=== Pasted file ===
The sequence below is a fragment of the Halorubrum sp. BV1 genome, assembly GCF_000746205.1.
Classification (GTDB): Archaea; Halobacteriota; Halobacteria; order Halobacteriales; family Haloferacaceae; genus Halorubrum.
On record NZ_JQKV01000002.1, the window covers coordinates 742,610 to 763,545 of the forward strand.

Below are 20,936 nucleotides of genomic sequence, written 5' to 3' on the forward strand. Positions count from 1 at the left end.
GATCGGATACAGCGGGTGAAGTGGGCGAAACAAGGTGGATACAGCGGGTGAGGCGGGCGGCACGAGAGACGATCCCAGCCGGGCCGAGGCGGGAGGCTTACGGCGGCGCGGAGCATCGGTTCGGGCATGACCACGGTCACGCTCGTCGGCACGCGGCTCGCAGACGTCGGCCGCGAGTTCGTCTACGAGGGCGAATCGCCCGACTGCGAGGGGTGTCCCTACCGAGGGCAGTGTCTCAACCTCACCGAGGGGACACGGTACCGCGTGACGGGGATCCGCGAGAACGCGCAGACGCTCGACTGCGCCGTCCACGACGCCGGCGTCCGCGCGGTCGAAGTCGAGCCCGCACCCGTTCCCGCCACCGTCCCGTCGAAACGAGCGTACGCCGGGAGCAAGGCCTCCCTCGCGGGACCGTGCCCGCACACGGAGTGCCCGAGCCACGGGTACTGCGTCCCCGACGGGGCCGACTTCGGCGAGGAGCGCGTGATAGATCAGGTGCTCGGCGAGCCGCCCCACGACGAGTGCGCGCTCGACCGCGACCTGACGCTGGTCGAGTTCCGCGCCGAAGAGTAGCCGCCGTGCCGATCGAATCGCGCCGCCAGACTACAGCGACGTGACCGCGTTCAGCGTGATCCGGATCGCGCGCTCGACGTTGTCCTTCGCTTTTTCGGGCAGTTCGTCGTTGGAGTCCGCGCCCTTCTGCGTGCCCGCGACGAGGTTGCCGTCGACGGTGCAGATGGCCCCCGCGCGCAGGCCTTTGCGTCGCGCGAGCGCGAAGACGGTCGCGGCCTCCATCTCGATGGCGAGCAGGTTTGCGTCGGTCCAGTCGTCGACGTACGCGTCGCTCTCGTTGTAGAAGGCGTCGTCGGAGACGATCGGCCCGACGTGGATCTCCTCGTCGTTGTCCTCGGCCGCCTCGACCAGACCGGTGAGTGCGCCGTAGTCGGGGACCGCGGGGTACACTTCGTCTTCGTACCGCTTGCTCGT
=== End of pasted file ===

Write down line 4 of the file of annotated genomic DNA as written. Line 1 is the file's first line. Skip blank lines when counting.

Below are 20,936 nucleotides of genomic sequence, written 5' to 3' on the forward strand. Positions count from 1 at the left end.